By DAN GUZEWICH Staff writer
If all goes to plan, Oneida County will have an appointed medical examiner system in place by Jan. 1 to handle unattended or suspicious deaths.
Following Wednesday’s mostly party-line 16-13 vote by the Board of Legislators, the county will contract with a medical examiner instead of having four coroners.
County Executive Anthony J. Picente Jr. began advocating for the switch in his State of County address in March, and the issue has been contentious. Components of the proposal were debated extensively by legislators at three committee meetings and again yesterday afternoon when the matter went before the full board — where 15 yes votes were needed for passage. With all 29 members present, one of the board’s 16 Republicans voted against the measure while one of the 13 Democrats supported it.
Picente asserted it’s a matter of efficiency and more supervision and accountability, and providing high-level expertise to address the sophisticated level of forensics that are possible with today’s technology.
The coroners and some legislators countered that the existing system should be retained although changes could be made to answer criticisms of current operations. Their view is that the coroner system is a cost-effective approach to handling death calls — and that a medical examiner could cost more. A common theme of coroners has been that their job is not totally understood or fully seen by county officials.
Issues with the current system include: coroners not submitting paperwork in a timely manner, which has various repercussions; the number of forensic autopsies ordered (a forensic autopsy costs more than a normal one); and the length of time some bodies remain at the county morgue at St. Elizabeth Medical Center.
Minority Leader Frank D. Tallarino, D-7, Rome, was among the opponents urging the medical examiner plan be put on hold to allow more time to study and analyze the issues.
Picente maintains that his plan will keep costs about the same. The county spent slightly more than $504,000 last year for coroner calls and activities, like autopsies and morgue services.
Coroner Kevin Barry of Rome, who has served the longest of the current coroners at 30 years, said after the vote that to the best of his knowledge the coroners were never invited by the county executive to talk about abolishing their positions and replacing them with a medical examiner system.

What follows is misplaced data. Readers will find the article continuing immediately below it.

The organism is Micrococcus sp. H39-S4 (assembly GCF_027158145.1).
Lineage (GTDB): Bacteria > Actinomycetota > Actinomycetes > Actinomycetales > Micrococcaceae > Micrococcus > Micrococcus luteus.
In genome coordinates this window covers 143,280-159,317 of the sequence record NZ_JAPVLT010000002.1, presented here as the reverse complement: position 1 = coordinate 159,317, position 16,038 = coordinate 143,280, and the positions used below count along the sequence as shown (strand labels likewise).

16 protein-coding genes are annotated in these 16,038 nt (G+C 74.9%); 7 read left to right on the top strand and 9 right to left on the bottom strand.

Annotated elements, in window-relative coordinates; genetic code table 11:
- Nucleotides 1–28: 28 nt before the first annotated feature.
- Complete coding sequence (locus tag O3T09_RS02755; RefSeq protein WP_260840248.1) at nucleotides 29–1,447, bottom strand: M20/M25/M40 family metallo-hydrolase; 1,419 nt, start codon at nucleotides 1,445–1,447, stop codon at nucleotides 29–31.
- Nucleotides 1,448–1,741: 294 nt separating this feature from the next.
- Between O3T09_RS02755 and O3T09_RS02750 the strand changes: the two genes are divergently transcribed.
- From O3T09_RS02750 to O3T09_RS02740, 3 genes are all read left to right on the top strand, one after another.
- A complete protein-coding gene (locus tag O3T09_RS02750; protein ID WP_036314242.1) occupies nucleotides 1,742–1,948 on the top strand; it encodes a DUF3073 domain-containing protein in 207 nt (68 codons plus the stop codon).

Barry adds that the plan puts an increased but unknown workload on police agencies, which will answer all calls that are now coroner cases. There were 411 last year. While there’s police and coroner overlap on many calls, he notes not all coroner calls now require a police presence. That will change if law enforcement agencies assume responsibility for filling out coroner reports. The county plans to contract with police agencies to compensate them for their time.
"I don’t think he fully understands the scope of the job," said Barry of Sheriff M. Robert Maciol, who told the Ways & Means Committee the change shouldn’t be a problem for his department. "We’re doing it anyway," he said.
Nor did District Attorney Scott E. McNamara express any reservations at the same meeting about doing away with coroners. He said coroners don’t serve a purpose for his office.
Barry also worries the police might miss something surrounding a suspicious death that could attract the attention of a coroner. He points to a case where had it not been for the coroner’s investigation, a homicide would have gone down as death due to natural causes.
Barry hopes the medical examiner hired has forensics credentials.
Coroner David Julian of Marcy said after the vote the county was diminishing representation of the public by public officials.
By the end of the year, Picente and his staff must hire a medical examiner and reach agreements with police agencies for handling tasks now done by coroners at death scenes.